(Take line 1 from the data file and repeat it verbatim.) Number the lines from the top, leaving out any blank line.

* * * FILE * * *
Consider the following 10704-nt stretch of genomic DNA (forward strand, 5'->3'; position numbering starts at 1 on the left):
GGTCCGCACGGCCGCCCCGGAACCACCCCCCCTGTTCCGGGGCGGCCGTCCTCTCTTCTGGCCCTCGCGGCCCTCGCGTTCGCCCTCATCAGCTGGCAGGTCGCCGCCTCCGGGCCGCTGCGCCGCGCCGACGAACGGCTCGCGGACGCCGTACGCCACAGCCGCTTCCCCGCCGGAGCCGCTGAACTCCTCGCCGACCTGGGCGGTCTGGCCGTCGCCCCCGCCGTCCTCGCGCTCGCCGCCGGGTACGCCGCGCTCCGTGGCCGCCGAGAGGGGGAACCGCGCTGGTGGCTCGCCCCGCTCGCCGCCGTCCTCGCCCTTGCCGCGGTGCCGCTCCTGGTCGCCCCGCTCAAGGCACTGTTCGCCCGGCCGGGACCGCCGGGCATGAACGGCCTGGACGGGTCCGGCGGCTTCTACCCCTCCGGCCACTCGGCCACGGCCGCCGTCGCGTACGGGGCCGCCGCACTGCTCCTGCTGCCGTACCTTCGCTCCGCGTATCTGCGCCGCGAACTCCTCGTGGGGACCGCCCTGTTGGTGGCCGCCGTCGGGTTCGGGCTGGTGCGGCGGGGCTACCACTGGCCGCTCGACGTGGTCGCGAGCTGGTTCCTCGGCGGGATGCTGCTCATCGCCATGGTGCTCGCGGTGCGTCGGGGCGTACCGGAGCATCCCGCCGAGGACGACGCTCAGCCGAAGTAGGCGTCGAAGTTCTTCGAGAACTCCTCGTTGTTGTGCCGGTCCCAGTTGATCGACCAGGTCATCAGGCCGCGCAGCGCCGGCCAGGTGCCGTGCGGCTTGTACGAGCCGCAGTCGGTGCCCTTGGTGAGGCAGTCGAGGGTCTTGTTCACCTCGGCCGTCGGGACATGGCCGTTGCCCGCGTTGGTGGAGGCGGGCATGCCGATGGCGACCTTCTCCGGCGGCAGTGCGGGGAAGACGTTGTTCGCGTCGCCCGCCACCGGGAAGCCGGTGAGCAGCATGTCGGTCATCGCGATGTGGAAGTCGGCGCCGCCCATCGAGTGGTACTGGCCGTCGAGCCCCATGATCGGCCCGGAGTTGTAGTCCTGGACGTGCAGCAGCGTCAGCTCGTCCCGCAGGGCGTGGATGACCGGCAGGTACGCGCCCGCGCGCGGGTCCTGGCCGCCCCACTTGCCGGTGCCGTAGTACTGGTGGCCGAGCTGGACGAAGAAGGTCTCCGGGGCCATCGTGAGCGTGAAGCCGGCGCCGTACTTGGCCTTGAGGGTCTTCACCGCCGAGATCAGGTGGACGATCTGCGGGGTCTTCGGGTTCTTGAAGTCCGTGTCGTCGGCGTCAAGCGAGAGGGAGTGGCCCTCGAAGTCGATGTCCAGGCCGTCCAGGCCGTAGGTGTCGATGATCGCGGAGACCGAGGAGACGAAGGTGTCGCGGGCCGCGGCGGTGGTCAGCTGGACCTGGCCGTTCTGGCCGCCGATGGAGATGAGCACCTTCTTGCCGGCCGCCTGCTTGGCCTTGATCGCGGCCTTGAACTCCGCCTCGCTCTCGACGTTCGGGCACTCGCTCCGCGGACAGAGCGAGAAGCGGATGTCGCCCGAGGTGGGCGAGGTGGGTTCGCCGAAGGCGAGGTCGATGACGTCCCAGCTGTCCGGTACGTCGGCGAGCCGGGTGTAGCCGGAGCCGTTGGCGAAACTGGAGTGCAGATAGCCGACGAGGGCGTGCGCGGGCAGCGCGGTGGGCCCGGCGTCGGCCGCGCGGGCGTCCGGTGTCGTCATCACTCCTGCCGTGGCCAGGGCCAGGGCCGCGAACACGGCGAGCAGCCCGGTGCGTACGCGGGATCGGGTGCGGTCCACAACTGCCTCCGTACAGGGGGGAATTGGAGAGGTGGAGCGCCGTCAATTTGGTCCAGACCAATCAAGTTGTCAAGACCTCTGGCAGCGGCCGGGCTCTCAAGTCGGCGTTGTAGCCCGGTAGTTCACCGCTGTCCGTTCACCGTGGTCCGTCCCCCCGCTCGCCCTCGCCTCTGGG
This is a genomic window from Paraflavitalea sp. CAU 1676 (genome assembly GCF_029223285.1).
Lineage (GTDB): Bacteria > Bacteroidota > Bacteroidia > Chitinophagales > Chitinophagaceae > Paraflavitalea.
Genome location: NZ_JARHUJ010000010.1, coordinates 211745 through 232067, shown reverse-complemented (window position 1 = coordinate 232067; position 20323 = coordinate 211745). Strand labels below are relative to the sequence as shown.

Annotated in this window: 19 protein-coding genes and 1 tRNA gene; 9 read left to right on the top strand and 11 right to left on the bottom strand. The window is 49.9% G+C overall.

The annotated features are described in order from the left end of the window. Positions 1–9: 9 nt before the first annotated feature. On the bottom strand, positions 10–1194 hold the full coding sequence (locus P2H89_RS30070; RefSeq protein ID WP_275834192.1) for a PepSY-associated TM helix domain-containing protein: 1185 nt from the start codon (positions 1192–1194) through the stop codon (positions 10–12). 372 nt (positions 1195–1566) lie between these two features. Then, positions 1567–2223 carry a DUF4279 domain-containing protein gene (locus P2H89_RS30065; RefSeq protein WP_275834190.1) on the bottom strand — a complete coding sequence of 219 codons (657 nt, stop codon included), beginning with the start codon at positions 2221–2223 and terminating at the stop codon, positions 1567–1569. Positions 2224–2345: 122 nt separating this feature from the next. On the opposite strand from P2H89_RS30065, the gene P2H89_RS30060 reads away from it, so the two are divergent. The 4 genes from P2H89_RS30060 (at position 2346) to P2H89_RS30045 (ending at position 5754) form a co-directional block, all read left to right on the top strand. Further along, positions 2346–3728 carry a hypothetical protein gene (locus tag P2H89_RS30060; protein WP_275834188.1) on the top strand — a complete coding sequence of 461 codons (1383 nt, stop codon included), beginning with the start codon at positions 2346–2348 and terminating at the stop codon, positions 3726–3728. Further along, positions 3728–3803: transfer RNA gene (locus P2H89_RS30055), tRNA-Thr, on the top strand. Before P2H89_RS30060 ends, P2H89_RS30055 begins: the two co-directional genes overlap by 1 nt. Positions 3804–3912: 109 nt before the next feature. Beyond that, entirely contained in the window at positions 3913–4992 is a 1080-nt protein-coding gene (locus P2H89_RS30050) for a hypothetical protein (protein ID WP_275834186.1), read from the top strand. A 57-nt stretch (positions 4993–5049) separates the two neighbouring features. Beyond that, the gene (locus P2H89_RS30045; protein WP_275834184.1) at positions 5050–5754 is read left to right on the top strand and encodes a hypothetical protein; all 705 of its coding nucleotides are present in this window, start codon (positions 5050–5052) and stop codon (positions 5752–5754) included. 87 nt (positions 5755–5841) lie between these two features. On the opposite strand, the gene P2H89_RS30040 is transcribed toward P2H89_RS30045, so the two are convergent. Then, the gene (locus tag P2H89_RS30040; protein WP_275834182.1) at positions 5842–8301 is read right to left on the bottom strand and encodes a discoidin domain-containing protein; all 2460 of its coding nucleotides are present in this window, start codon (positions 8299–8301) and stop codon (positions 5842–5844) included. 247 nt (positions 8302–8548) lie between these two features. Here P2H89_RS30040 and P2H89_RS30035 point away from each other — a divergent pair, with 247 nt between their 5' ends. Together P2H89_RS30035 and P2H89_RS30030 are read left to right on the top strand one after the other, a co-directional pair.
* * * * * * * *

Consider the following 10704-nt stretch of genomic DNA (forward strand, 5'->3'; position numbering starts at 1 on the left):